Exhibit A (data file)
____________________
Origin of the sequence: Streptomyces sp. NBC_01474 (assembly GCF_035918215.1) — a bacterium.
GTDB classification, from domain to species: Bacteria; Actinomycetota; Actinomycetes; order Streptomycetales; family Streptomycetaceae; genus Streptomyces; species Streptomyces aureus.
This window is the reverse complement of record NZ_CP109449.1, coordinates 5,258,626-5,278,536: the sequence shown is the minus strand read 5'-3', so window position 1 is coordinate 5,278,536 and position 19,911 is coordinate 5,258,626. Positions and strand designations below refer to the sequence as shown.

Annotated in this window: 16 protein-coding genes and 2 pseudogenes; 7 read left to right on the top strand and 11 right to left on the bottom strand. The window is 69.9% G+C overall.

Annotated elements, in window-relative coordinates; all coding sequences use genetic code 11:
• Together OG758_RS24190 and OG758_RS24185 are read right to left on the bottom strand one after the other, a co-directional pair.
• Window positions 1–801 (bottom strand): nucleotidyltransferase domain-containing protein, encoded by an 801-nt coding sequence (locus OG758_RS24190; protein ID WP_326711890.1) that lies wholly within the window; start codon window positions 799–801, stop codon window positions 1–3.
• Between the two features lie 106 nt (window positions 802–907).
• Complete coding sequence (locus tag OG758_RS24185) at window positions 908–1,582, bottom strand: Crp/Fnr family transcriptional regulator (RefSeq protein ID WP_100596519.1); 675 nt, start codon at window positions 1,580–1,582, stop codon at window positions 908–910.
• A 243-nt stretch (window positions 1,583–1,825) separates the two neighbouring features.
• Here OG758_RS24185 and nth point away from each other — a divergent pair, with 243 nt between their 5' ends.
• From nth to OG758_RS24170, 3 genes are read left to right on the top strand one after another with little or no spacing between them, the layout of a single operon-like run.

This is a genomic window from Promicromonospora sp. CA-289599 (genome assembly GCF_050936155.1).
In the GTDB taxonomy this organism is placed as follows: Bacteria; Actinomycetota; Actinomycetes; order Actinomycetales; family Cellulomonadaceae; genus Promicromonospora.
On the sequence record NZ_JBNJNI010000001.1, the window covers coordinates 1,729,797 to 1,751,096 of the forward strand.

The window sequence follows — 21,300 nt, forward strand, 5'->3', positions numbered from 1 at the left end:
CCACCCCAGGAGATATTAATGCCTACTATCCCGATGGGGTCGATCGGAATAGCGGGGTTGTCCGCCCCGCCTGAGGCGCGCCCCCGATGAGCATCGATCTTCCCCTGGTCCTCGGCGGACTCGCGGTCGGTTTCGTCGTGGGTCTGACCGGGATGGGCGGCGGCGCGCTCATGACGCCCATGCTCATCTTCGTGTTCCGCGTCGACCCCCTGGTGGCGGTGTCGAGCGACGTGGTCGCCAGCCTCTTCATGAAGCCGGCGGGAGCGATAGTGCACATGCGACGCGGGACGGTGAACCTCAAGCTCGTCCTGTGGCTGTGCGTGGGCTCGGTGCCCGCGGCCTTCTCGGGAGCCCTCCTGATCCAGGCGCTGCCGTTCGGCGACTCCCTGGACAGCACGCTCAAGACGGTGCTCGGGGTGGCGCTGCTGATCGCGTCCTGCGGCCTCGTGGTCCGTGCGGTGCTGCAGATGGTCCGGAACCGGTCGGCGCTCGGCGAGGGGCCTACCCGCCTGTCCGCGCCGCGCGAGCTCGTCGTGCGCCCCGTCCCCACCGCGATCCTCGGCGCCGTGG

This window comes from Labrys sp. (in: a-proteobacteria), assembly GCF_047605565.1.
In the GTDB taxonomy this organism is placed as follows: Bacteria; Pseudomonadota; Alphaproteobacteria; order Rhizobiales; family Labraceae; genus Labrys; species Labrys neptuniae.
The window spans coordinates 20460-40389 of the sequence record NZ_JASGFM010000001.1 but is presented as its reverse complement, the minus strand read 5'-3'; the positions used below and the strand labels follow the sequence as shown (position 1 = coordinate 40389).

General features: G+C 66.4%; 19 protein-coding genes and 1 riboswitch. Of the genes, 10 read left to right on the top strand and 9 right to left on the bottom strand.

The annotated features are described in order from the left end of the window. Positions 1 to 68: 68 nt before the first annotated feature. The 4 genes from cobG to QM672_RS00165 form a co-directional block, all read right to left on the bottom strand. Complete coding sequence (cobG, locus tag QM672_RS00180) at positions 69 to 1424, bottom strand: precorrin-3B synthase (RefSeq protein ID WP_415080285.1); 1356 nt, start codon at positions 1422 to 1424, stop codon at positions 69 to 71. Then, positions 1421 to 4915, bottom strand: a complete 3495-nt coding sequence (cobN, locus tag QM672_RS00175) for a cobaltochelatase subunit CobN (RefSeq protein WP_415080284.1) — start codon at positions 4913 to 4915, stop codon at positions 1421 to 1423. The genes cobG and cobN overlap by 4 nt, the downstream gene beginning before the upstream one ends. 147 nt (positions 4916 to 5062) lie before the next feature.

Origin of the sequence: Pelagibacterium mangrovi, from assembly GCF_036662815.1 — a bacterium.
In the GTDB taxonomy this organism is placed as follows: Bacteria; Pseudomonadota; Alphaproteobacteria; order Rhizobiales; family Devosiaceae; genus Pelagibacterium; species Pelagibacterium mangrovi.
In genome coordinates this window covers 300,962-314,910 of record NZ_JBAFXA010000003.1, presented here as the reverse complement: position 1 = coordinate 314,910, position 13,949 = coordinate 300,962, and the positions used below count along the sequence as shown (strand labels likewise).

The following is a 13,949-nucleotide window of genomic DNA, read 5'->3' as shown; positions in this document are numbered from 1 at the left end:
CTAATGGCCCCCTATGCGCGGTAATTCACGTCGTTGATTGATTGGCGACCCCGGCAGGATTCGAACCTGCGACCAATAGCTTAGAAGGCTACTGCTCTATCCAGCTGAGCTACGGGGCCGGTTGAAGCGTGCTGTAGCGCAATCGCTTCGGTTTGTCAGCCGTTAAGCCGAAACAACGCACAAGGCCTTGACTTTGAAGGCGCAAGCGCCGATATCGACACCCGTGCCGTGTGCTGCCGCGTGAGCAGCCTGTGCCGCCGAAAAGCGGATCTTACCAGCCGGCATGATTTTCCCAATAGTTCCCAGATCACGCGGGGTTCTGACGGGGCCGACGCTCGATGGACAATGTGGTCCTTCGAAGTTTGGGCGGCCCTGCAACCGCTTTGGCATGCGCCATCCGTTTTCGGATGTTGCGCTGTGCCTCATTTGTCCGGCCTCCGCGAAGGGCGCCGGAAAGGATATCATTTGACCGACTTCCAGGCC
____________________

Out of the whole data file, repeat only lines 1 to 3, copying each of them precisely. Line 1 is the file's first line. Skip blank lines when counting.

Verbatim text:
Origin of the sequence: Streptomyces sp. NBC_01474 (assembly GCF_035918215.1) — a bacterium.
GTDB classification, from domain to species: Bacteria; Actinomycetota; Actinomycetes; order Streptomycetales; family Streptomycetaceae; genus Streptomyces; species Streptomyces aureus.
This window is the reverse complement of record NZ_CP109449.1, coordinates 5,258,626-5,278,536: the sequence shown is the minus strand read 5'-3', so window position 1 is coordinate 5,278,536 and position 19,911 is coordinate 5,258,626. Positions and strand designations below refer to the sequence as shown.